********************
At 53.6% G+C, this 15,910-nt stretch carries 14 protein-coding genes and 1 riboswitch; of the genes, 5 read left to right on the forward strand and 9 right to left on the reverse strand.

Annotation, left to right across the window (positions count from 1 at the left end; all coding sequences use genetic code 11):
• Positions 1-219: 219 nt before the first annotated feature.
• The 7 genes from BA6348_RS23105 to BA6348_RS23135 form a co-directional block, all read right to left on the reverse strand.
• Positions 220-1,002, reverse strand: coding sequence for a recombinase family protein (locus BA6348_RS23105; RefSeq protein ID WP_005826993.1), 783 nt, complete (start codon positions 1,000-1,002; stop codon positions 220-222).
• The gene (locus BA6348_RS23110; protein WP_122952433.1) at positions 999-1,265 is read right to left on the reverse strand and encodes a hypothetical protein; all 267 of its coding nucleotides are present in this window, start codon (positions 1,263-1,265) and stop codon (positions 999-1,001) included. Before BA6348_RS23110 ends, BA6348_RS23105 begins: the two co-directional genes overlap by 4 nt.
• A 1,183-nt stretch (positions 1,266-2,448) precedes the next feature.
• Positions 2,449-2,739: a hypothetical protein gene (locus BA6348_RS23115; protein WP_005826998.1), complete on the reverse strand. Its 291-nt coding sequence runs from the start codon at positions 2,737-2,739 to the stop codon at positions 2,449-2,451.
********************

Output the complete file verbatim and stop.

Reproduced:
At 53.6% G+C, this 15,910-nt stretch carries 14 protein-coding genes and 1 riboswitch; of the genes, 5 read left to right on the forward strand and 9 right to left on the reverse strand.

Annotation, left to right across the window (positions count from 1 at the left end; all coding sequences use genetic code 11):
• Positions 1-219: 219 nt before the first annotated feature.
• The 7 genes from BA6348_RS23105 to BA6348_RS23135 form a co-directional block, all read right to left on the reverse strand.
• Positions 220-1,002, reverse strand: coding sequence for a recombinase family protein (locus BA6348_RS23105; RefSeq protein ID WP_005826993.1), 783 nt, complete (start codon positions 1,000-1,002; stop codon positions 220-222).
• The gene (locus BA6348_RS23110; protein WP_122952433.1) at positions 999-1,265 is read right to left on the reverse strand and encodes a hypothetical protein; all 267 of its coding nucleotides are present in this window, start codon (positions 1,263-1,265) and stop codon (positions 999-1,001) included. Before BA6348_RS23110 ends, BA6348_RS23105 begins: the two co-directional genes overlap by 4 nt.
• A 1,183-nt stretch (positions 1,266-2,448) precedes the next feature.
• Positions 2,449-2,739: a hypothetical protein gene (locus BA6348_RS23115; protein WP_005826998.1), complete on the reverse strand. Its 291-nt coding sequence runs from the start codon at positions 2,737-2,739 to the stop codon at positions 2,449-2,451.